To mark the centenary of The Representation of the People Act 1918 which paved the way to men and women over 21 gaining the right to vote ten years later, Bury North MP James Frith invited local people to join him for a cup of tea today.
EqualiTeas is part of a programme of events from UK Parliament to mark 2018’s important milestones for democracy. EqualiTeas, which gives people across the UK the chance to share, debate, and celebrate what equality means to them over a cup of tea, took place between 18th June and 2nd July.
2018 marks 100 years since The Representation of the People Act 1918 extended the right to vote to all men over 21 and the first women, making this one of the most important centenaries in British democratic history. Ten years later The Representation of the People (Equal Franchise) Act 1928, gave all men and women over 21 the right to vote. These acts followed years of campaigning, with the first petition to Parliament asking for votes for women presented to the House of Commons on 3rd August 1832.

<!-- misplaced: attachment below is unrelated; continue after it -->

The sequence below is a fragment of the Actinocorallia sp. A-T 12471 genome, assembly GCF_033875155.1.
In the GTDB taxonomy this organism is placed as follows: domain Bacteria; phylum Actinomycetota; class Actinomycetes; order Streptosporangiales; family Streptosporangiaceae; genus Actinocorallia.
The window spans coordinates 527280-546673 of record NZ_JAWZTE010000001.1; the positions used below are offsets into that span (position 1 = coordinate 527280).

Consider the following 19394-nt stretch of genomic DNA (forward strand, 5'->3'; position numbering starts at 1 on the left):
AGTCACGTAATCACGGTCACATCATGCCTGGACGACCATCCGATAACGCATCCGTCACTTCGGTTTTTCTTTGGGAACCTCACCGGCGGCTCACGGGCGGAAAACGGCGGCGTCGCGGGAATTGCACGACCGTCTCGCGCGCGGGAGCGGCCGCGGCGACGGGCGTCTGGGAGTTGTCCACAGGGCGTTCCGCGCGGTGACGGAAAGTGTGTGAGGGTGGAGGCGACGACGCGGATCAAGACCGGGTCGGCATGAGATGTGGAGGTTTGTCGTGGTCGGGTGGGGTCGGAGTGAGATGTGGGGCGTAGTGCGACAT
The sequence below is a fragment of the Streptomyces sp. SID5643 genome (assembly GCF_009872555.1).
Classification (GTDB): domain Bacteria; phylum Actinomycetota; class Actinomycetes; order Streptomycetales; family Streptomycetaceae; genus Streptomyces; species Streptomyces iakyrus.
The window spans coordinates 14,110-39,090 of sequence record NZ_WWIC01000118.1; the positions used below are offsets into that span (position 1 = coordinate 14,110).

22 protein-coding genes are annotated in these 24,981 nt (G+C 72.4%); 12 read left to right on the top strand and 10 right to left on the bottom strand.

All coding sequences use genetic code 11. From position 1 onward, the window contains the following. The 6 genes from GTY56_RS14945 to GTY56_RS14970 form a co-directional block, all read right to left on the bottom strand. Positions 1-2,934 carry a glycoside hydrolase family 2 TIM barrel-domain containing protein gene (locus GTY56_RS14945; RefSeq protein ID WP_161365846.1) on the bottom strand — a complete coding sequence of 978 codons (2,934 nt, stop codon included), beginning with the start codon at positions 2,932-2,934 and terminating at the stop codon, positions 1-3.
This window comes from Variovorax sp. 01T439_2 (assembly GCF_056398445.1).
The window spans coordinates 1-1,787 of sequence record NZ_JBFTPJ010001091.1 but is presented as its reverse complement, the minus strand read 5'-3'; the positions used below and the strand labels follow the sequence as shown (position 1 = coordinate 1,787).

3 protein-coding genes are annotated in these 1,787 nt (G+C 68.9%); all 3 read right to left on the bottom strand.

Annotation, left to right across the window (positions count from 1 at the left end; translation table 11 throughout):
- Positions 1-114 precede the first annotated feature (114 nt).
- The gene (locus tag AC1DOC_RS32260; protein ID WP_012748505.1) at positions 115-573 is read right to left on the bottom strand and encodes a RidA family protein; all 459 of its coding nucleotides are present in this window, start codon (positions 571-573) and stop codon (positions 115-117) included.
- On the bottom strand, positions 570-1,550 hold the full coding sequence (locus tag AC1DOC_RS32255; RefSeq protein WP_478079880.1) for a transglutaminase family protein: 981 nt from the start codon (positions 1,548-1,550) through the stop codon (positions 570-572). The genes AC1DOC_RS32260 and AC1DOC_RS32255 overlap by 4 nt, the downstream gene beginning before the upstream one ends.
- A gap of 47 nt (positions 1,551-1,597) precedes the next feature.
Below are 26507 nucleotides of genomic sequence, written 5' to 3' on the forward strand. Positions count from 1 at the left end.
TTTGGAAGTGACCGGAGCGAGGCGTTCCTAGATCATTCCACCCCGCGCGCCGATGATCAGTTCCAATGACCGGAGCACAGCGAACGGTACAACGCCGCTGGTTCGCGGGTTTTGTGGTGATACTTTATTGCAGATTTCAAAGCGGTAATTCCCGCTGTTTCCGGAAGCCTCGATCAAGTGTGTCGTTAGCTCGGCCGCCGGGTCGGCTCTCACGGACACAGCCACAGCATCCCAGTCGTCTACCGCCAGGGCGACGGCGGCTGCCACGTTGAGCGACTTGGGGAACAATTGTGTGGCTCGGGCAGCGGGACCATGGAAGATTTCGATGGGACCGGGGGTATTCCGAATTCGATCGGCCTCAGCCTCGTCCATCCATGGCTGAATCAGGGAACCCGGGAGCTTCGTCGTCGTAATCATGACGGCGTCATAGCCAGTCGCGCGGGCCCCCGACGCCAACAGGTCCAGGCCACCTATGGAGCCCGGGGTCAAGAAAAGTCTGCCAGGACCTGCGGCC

Historically, tea parties were hotbeds of political activism. It was one of the few ways women could meet without men to discuss and plan. The leading suffrage organisations used tea parties and tea shops as central elements in their campaigning, to increase awareness, discuss tactics and raise money.
“The Representation of the People (Equal Franchise) Act 1928 was a vital step towards the rights women and men have today, and these anniversaries are an incredibly important opportunity for us to reflect on how far we have come.
“We all know that there is still more to do when it comes to equality in Britain, and EqualiTeas is an excellent opportunity to reach out and share our ideas for an even more equal society, while celebrating the strides we have already made.”